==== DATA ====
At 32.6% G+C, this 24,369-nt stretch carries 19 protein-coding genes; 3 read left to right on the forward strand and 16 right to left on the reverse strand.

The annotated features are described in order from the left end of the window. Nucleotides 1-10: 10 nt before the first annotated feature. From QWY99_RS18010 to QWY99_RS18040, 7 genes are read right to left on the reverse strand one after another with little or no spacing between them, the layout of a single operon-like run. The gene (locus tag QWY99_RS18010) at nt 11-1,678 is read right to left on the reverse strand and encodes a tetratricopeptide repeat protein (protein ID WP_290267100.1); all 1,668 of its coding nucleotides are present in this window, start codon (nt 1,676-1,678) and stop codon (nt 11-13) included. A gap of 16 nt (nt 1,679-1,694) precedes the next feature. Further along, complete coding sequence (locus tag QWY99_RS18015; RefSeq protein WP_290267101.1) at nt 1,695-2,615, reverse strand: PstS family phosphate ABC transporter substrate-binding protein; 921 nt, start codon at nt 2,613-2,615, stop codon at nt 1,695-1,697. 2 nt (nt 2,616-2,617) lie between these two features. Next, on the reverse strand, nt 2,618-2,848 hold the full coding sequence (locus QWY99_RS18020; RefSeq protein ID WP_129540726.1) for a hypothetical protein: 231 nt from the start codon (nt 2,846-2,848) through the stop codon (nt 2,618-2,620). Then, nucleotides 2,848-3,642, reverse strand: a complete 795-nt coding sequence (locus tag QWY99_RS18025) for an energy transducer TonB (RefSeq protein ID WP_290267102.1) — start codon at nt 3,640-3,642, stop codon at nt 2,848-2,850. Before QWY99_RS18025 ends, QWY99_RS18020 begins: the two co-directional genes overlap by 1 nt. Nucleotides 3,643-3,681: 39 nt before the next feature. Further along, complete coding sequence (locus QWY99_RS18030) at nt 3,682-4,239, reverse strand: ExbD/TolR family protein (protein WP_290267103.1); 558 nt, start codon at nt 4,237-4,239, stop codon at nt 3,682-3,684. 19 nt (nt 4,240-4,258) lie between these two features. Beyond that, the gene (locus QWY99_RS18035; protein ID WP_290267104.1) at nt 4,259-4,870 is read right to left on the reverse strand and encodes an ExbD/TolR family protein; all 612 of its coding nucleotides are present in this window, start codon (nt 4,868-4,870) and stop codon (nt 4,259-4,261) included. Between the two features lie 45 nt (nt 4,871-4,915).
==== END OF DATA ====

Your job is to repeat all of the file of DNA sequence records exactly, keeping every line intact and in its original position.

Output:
At 32.6% G+C, this 24,369-nt stretch carries 19 protein-coding genes; 3 read left to right on the forward strand and 16 right to left on the reverse strand.

The annotated features are described in order from the left end of the window. Nucleotides 1-10: 10 nt before the first annotated feature. From QWY99_RS18010 to QWY99_RS18040, 7 genes are read right to left on the reverse strand one after another with little or no spacing between them, the layout of a single operon-like run. The gene (locus tag QWY99_RS18010) at nt 11-1,678 is read right to left on the reverse strand and encodes a tetratricopeptide repeat protein (protein ID WP_290267100.1); all 1,668 of its coding nucleotides are present in this window, start codon (nt 1,676-1,678) and stop codon (nt 11-13) included. A gap of 16 nt (nt 1,679-1,694) precedes the next feature. Further along, complete coding sequence (locus tag QWY99_RS18015; RefSeq protein WP_290267101.1) at nt 1,695-2,615, reverse strand: PstS family phosphate ABC transporter substrate-binding protein; 921 nt, start codon at nt 2,613-2,615, stop codon at nt 1,695-1,697. 2 nt (nt 2,616-2,617) lie between these two features. Next, on the reverse strand, nt 2,618-2,848 hold the full coding sequence (locus QWY99_RS18020; RefSeq protein ID WP_129540726.1) for a hypothetical protein: 231 nt from the start codon (nt 2,846-2,848) through the stop codon (nt 2,618-2,620). Then, nucleotides 2,848-3,642, reverse strand: a complete 795-nt coding sequence (locus tag QWY99_RS18025) for an energy transducer TonB (RefSeq protein ID WP_290267102.1) — start codon at nt 3,640-3,642, stop codon at nt 2,848-2,850. Before QWY99_RS18025 ends, QWY99_RS18020 begins: the two co-directional genes overlap by 1 nt. Nucleotides 3,643-3,681: 39 nt before the next feature. Further along, complete coding sequence (locus QWY99_RS18030) at nt 3,682-4,239, reverse strand: ExbD/TolR family protein (protein WP_290267103.1); 558 nt, start codon at nt 4,237-4,239, stop codon at nt 3,682-3,684. 19 nt (nt 4,240-4,258) lie between these two features. Beyond that, the gene (locus QWY99_RS18035; protein ID WP_290267104.1) at nt 4,259-4,870 is read right to left on the reverse strand and encodes an ExbD/TolR family protein; all 612 of its coding nucleotides are present in this window, start codon (nt 4,868-4,870) and stop codon (nt 4,259-4,261) included. Between the two features lie 45 nt (nt 4,871-4,915).